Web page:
Unfortunately, not all families get along. If you are having problems with one of your children, you may not want them to benefit from your estate. There are several strategies for dealing with an estranged child in your estate plan.…
For most people, receiving an inheritance is something good, but for a nursing home resident on Medicaid, an inheritance may not be such welcome news. Medicaid has strict income and resource limits, so an inheritance can make a Medicaid recipient…
Siblings do not always receive equal shares of a parent’s estate. Sometimes the inequality is intentional and sometimes it is accidental. Regardless of how it happens, it can cause arguments among the children. However, there are some steps parents can…
Grandparents often are particularly generous to grandchildren as they see their family’s legacy continuing on to a new generation. In many cases, grandparents feel they have ample resources and their children or grandchildren may be struggling financially. Consider these six issues before writing those checks.
When you die, your debts do not expire with you. Most debt still needs to be paid off, if possible, although who is responsible for paying the debt depends on the type of debt, and some assets are protected from being used to satisfy a debt.
Many people, especially seniors, see joint ownership of investment and bank accounts as a cheap and easy way to avoid probate since joint property passes automatically to the joint owner at death. Consider these three potential drawbacks before signing on the dotted line.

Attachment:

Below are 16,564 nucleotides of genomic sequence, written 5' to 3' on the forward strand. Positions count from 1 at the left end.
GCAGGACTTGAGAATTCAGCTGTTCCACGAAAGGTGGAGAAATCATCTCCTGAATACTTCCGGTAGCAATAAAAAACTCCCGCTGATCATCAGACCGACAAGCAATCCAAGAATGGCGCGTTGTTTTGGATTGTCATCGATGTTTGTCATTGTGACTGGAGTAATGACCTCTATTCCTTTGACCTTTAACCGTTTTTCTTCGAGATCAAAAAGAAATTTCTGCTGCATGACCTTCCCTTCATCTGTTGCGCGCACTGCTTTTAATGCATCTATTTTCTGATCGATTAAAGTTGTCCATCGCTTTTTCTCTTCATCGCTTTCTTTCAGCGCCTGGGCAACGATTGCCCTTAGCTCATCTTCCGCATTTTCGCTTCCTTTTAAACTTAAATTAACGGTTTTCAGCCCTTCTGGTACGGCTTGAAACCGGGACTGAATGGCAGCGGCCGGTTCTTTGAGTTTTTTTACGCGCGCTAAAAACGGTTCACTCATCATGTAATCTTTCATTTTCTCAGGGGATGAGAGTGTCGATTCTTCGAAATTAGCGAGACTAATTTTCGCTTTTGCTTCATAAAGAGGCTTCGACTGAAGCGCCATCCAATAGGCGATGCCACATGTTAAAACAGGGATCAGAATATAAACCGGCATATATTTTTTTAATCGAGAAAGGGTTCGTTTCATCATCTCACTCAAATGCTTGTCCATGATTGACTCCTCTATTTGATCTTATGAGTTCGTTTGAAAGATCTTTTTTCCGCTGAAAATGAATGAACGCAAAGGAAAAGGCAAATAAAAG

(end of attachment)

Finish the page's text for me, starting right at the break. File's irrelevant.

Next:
Reverse mortgages can be a big help to seniors needing extra cash, but they can become a nightmare for their heirs. Heirs who don’t know their rights may be faced with large bills or threats of losing the house. Fortunately, there are some protections for heirs.
Here is an interesting point of view that most estate planning attorneys would agree with. We know it is easy to run to an office supply store or even grab forms from the internet that guide you on how to write your own will, but it really isn’t ever as “simple” as you imagine it to be. There are several issues that need to be thought of and addressed when preparing documents such as a will, powers of attorney, and a trust and you don’t want loop holes to cause trouble for the family that ends up in probate. The unexpected can be planned for and consider issues typically not thought of.
The irony is that using a boilerplate will form not only frustrated Ms. Aldrich’s testamentary intent, but ultimately cost her estate far, far more than a simple consultation with an estate planning or elder law attorney would have.
Most of us spend a lot of time planning how to pay for a college education for our children, weddings, that car we always wanted and retirement. We all spend a significant amount of time planning for the long awaited vacation that will last only a few days of our lives. Some even have given thought to long term care planning. So, while planning for the BIG things and keeping our house in order, have you stopped to think about the steps to ensure that your legacy will be carried out?